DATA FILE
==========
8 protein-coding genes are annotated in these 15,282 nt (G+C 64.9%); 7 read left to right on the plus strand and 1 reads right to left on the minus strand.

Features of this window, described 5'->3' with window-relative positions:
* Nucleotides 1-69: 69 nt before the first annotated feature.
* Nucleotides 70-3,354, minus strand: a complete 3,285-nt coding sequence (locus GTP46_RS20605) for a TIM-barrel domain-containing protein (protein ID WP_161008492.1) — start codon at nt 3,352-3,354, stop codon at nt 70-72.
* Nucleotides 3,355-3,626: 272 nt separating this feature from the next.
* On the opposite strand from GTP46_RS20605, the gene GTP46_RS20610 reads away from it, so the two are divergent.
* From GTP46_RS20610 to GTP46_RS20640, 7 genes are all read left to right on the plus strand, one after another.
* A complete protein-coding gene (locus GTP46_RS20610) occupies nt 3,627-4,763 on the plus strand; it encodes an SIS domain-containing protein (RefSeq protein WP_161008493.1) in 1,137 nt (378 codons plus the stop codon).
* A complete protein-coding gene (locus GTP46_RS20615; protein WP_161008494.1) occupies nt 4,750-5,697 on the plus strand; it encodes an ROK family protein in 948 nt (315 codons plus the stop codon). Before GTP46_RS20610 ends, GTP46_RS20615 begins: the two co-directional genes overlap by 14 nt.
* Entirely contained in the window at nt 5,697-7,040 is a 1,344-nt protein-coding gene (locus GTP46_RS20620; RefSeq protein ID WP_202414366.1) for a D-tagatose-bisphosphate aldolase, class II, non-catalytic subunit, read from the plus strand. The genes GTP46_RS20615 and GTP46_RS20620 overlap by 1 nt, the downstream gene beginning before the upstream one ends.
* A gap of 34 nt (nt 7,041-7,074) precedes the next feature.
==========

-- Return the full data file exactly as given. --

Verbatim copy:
8 protein-coding genes are annotated in these 15,282 nt (G+C 64.9%); 7 read left to right on the plus strand and 1 reads right to left on the minus strand.

Features of this window, described 5'->3' with window-relative positions:
* Nucleotides 1-69: 69 nt before the first annotated feature.
* Nucleotides 70-3,354, minus strand: a complete 3,285-nt coding sequence (locus GTP46_RS20605) for a TIM-barrel domain-containing protein (protein ID WP_161008492.1) — start codon at nt 3,352-3,354, stop codon at nt 70-72.
* Nucleotides 3,355-3,626: 272 nt separating this feature from the next.
* On the opposite strand from GTP46_RS20605, the gene GTP46_RS20610 reads away from it, so the two are divergent.
* From GTP46_RS20610 to GTP46_RS20640, 7 genes are all read left to right on the plus strand, one after another.
* A complete protein-coding gene (locus GTP46_RS20610) occupies nt 3,627-4,763 on the plus strand; it encodes an SIS domain-containing protein (RefSeq protein WP_161008493.1) in 1,137 nt (378 codons plus the stop codon).
* A complete protein-coding gene (locus GTP46_RS20615; protein WP_161008494.1) occupies nt 4,750-5,697 on the plus strand; it encodes an ROK family protein in 948 nt (315 codons plus the stop codon). Before GTP46_RS20610 ends, GTP46_RS20615 begins: the two co-directional genes overlap by 14 nt.
* Entirely contained in the window at nt 5,697-7,040 is a 1,344-nt protein-coding gene (locus GTP46_RS20620; RefSeq protein ID WP_202414366.1) for a D-tagatose-bisphosphate aldolase, class II, non-catalytic subunit, read from the plus strand. The genes GTP46_RS20615 and GTP46_RS20620 overlap by 1 nt, the downstream gene beginning before the upstream one ends.
* A gap of 34 nt (nt 7,041-7,074) precedes the next feature.